Manik Surtani is a core R&D engineer at JBoss and project lead on JBoss Cache. He has a background in artificial intelligence and neural networks, a field he left behind when he moved from academic circles to the commercial world. Since then, he's been working with Java-related technologies, first for a startup, focusing on knowledge management and information exchange. He later worked for a large London-based consultancy as a tech lead focused on e-commerce applications on large J2EE and peer-to-peer technology. Manik is a strong proponent of open source development methodologies, ethos, and collaborative processes, and often speaks at Java User Groups around the world. Manik is a DZone MVB and is not an employee of DZone and has posted 39 posts at DZone. You can read more from them at their website. View Full User Profile

JSR-107 and a JSR on Data Grids

02.16.2011
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In response to Antonio Goncalves' blog post on his wish list for Java EE 7 and particularly on his comments around the inactive JSR-107 JCACHE spec, I'd like to spend a few moments jotting down my thoughts on the subject.

To start with, I am on the JSR-107 expert group, representing Red Hat.  I have also been in recent discussions with the JCP about the inactive JSR and what can be done about it.

My feel is JSR-107 needs to be axed.  It's been inactive for way too long, it is out of date, and the community is pretty jaded about it.  We do, however, need a JSR around distributed caches and in-memory data grids.  There is definitely a need in the Java EE 7 umbrella specification, particularly with increasing focus and alignment with cloud.  Apps designed to scale would almost certainly need a distributed, in-memory data grid.  If Java EE is to be the preferred platform to build Software-as-a-Service offerings, scalability is crucial.

So what should this data grid JSR look like?  Well, let's start with JSR-107.  After all, I didn't think there was anything wrong with JSR-107, just that it was too limiting/simplistic.

What's in JSR-107?
A quick summary:

  • Primary interface - javax.cache.Cache - extending j.u.c.ConcurrentMap
  • Adds ability to register, de-register and list event listeners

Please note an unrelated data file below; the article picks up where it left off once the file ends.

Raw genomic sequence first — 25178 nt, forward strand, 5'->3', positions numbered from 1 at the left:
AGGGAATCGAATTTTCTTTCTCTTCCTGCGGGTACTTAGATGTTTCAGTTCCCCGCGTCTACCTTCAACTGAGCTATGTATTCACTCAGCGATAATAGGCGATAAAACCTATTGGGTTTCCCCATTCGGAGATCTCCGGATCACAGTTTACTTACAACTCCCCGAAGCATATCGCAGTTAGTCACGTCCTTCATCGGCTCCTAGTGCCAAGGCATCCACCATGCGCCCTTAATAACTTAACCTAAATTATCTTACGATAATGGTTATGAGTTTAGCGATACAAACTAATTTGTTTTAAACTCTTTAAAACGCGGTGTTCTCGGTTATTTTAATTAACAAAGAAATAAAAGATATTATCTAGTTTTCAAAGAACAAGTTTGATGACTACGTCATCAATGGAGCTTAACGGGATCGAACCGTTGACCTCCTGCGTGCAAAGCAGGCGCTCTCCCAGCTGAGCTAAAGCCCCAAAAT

• Defines a CacheLoader interface for loading/storing cached data
  • Defines an evict(K) method, as well as the support for different eviction algorithms
  • Defines a ServiceLocator approach to loading the appropriate implementation at runtime
  • Defines a CacheManager interface to construct and retrieve Cache instances

What JSR-107 does not cover - but should be included in a Data Grid JSR
Over and above what JSR-107 proposed, I believe the following features are crucial to a useful data grid standard:
  • JTA interoperability.  The ability to participate in transactions is necessary, both as an XA resource and as a simple cache to front a RDBMS, via JPA
    • Define behaviour at certain stages of a tx's lifecycle, particularly with regards to recovery
  • Should play nice with JPA's second level cache SPI
  • Define and mandate REPLICATION and DISTRIBUTION, as well as SYNCHRONOUS and ASYNCHRONOUS versions of network communications
These could be useful in the JSR, but needs more thought and discussion
  • An asynchronous, Future-based API (See Infinispan's Async API)
  • XML-based config file standardisation (including an XSD)
  • Standardise programmatic config bean interfaces

Further interesting thoughtsThese additional, NoSQL-like features would also be very interesting, but probably more sense in a later revision of this JSR - both for the sake of manageability as well as to allow more community adoption/feedback on such APIs.
I'd like to hear your thoughts and opinions around this - please comment away!
CheersManik

 

From http://infinispan.blogspot.com/2011/02/jsr-107-and-jsr-on-data-grids.html

Published at DZone with permission of Manik Surtani, author and DZone MVB.

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